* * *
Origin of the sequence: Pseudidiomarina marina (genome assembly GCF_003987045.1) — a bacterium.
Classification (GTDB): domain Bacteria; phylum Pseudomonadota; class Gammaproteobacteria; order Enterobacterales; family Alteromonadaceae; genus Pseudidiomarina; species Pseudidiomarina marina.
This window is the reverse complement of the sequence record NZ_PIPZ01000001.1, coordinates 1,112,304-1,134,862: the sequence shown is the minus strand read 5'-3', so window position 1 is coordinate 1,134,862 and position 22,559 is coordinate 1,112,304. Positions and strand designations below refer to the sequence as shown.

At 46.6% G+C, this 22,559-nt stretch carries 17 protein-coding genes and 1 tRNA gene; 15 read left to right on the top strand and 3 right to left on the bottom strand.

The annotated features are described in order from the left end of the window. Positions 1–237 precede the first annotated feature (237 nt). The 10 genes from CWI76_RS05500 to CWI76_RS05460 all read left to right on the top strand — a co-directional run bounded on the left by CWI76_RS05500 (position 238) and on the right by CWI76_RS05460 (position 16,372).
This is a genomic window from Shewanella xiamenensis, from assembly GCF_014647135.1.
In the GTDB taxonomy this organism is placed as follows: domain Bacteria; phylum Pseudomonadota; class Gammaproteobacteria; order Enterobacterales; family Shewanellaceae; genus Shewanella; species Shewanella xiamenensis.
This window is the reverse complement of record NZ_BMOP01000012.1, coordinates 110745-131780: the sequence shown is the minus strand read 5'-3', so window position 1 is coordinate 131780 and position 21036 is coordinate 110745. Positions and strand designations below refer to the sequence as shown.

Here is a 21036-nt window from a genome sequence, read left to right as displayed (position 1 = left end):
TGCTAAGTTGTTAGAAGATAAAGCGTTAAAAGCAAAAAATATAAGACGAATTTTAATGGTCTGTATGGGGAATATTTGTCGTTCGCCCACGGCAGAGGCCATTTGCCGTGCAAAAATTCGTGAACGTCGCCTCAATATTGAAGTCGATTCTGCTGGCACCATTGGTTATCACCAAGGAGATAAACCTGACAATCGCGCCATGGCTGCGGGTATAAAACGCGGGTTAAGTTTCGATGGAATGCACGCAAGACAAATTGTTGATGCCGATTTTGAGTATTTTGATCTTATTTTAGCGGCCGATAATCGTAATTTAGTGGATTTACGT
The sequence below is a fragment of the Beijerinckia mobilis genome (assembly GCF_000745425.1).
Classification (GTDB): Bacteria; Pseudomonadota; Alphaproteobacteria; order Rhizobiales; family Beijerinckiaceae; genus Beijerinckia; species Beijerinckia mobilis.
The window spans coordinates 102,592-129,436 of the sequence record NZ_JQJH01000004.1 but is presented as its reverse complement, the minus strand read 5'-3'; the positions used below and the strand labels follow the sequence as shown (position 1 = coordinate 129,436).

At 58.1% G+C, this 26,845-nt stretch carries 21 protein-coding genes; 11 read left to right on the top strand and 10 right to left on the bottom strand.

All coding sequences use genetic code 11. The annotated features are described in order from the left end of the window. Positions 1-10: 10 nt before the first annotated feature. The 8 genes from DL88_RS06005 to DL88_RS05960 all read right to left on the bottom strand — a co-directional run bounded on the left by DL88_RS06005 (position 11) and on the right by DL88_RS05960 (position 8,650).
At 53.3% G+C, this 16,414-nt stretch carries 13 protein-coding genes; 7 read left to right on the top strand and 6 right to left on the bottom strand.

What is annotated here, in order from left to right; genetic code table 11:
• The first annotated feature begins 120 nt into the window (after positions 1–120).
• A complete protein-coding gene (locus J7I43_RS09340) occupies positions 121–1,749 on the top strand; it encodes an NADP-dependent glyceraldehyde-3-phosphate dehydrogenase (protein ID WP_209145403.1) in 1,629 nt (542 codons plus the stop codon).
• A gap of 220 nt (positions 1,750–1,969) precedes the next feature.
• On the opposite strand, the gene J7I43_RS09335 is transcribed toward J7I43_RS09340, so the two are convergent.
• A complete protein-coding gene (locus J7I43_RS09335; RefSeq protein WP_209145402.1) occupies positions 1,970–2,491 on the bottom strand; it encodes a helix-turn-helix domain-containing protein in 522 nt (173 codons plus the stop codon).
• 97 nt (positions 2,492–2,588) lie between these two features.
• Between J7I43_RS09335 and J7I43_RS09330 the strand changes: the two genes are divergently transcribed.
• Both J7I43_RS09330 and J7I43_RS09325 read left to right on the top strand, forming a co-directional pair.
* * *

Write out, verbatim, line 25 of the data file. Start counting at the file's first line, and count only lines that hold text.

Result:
• Both J7I43_RS09330 and J7I43_RS09325 read left to right on the top strand, forming a co-directional pair.